May 6, 2024
Trenton, NJ, resident Miron Miller combines baseball and accounting to begin his coaching career with the Philadelphia Phillies MLB Urban Youth Academy and Georgian Court University.

HACKETTSTOWN, NJ, May 6, 2024 —Miron Miller first enrolled in Centenary University to play baseball and study accounting. Four years later, he’s done both—and a whole lot more. Miller graduated on Saturday, May 4, with the Class of 2024, earning a Bachelor of Science in Accounting and the connections to begin a coaching career with a Philadelphia Phillies youth organization and Georgian Court University.

“I wanted to expand my horizons,” recalled Miller, who grew up in Trenton, NJ, and played baseball in high school. At the start of his college search, Centenary’s baseball coach reached out to invite Miller and his parents for a tour of the University’s campus in Hackettstown, NJ. “That was it—I knew I didn’t want to go anywhere else. I liked the area, and everyone on the baseball team and accounting department was really nice. Right then, I decided that Centenary was the best fit for me.”

Despite having confidence in his decision, Miller faced some culture shock leaving the city and moving to a more rural area. But from a young age, his parents had taught their outgoing son that it’s important to connect with people from different backgrounds. Centenary reinforced that skill: “Since middle school, I always liked talking to all kinds of people. It’s just something my parents instilled in me. Learning to reach out to other people is one of the biggest things I cherish about Centenary. You gain a lot more from life.”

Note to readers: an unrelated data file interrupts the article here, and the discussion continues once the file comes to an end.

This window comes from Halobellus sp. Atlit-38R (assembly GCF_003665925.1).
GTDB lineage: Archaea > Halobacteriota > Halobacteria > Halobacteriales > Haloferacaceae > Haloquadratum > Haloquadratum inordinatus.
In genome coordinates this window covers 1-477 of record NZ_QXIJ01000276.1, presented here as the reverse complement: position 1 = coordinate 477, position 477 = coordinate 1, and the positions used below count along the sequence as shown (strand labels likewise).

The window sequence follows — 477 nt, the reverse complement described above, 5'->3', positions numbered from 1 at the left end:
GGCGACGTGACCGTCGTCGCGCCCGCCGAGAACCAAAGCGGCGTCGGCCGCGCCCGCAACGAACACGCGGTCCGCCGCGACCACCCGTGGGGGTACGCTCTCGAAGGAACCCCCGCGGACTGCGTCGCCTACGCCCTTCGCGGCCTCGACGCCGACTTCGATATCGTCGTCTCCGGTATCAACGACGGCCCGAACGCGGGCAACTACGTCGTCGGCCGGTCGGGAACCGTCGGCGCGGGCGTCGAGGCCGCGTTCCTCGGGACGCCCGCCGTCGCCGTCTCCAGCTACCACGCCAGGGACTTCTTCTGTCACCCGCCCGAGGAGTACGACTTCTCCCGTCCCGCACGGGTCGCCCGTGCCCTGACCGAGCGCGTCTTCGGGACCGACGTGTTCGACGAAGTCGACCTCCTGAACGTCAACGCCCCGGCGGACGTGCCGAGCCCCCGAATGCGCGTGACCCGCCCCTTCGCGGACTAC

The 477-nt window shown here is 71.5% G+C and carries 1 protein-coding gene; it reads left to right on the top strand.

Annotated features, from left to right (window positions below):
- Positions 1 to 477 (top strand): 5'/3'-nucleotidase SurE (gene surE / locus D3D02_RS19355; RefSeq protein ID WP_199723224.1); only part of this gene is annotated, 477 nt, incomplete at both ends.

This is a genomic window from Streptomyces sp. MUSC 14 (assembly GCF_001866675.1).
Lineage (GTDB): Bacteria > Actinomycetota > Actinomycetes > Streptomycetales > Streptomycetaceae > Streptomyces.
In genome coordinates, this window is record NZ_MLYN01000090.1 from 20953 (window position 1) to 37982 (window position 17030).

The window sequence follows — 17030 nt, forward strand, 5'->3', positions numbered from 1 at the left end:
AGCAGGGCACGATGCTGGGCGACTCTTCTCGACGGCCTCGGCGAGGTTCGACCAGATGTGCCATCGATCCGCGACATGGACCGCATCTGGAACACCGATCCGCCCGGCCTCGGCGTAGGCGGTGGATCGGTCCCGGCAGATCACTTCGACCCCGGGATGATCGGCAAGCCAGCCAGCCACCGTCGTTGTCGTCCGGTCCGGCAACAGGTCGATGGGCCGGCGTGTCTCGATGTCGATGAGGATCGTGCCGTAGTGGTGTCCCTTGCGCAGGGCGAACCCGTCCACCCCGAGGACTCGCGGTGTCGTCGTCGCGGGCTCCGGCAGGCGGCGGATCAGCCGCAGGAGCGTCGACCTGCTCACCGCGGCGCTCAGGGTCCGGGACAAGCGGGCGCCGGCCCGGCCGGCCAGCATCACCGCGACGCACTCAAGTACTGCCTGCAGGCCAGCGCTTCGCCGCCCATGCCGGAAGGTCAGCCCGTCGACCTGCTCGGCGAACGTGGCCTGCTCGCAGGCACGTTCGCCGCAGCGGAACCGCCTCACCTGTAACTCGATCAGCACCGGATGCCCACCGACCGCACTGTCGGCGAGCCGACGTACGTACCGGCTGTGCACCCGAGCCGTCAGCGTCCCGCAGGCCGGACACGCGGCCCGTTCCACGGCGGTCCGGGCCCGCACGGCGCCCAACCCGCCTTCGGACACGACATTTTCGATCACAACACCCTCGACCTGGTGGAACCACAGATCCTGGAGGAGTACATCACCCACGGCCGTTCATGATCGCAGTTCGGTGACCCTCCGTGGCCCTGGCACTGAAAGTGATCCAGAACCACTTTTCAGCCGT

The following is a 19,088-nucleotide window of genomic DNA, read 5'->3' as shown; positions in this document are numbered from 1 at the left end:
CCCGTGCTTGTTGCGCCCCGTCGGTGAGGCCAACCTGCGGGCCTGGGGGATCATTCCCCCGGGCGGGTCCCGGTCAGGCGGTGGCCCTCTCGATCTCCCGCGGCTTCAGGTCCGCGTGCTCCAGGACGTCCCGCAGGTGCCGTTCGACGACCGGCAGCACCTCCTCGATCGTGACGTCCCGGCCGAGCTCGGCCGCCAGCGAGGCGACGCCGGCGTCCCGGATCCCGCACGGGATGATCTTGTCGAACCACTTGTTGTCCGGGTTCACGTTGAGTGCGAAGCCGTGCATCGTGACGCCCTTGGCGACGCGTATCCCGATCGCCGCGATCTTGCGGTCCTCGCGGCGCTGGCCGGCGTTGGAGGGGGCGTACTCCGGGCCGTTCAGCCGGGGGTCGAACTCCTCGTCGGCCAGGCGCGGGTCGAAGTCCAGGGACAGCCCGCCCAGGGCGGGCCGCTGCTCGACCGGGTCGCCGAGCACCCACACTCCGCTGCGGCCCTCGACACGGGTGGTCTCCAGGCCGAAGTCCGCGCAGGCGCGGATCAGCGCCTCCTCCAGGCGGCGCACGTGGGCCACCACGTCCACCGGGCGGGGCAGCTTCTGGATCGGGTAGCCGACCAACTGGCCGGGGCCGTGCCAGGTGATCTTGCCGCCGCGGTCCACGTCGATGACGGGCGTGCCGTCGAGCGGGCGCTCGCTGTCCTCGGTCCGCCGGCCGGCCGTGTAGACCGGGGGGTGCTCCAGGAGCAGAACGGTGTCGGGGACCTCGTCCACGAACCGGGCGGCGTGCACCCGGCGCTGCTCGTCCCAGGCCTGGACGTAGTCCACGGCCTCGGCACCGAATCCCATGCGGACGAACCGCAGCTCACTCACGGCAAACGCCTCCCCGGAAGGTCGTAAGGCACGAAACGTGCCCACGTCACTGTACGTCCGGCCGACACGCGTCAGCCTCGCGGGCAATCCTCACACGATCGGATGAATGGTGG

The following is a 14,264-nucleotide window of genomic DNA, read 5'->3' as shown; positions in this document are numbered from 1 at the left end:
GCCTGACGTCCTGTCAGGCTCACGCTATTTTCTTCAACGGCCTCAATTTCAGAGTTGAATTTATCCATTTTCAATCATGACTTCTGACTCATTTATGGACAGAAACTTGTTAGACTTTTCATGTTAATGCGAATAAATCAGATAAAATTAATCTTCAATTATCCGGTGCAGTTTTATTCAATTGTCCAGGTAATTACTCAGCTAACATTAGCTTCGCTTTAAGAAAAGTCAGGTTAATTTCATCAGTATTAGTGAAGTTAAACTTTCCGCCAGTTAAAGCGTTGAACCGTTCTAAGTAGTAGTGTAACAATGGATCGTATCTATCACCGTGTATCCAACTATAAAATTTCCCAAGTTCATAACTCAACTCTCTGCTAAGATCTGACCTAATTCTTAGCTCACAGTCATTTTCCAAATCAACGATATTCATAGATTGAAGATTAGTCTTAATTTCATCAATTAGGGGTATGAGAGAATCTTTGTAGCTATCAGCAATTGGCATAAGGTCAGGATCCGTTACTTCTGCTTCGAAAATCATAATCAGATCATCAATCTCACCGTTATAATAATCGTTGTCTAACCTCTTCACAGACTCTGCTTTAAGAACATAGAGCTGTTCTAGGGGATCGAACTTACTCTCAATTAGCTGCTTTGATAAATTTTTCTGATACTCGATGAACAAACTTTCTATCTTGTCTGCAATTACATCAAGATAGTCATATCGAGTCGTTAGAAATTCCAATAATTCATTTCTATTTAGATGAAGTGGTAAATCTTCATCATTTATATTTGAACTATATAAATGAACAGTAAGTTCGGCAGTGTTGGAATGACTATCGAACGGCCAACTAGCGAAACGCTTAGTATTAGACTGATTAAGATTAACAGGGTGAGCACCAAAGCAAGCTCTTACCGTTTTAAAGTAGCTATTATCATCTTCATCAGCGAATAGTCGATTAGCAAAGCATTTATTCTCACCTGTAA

Looking toward a career in coaching baseball, Miller used those interpersonal skills to connect with the right person at the Phillies MLB Urban Youth Academy, which is run by the Philadelphia Phillies. After volunteering for several years, the organization hired Miller for its summer program. Recently, Georgian Court University offered him a position as an assistant baseball coach for its fall and spring seasons. 

At Centenary, Miller quickly became a campus leader. As a sophomore, he was named baseball team co-captain, a post he’s held for the past three years. That year, he was also accepted to Centenary’s Educational Opportunity Program (EOP), which provides academic, social, and financial support to underserved students. The EOP has given him opportunities to network with fellow students and volunteer in the local community. In fact, his baseball team has volunteered at a local school and Miller reads to elementary school children. A little-known fact—revealed only after commencement—is that Miller was also the Centenary University mascot, the Cyclone.

“I feel like I’m in a good spot right now,” said Miller, who plans to earn his CPA someday. “At Centenary, starting in freshman year I had a first-year leader, another student who taught me right away to be open to new things and not be afraid to express myself. That made my transition to college a lot easier. I really feel like Centenary pushed me out of my comfort zone.”


Centenary University offers extraordinary learning opportunities that empower students to develop intellectually, emotionally, and interculturally—keys to career and personal success. Under the leadership of President Dale Caldwell, Ed.D., the University aspires to advance its reputation as a world class institution offering innovative programs, including the world’s first Master of Arts in Happiness Studies, to lift the future for our students and local communities.


Kristen Volkland
Erbach Communications Group
(201) 960-3102

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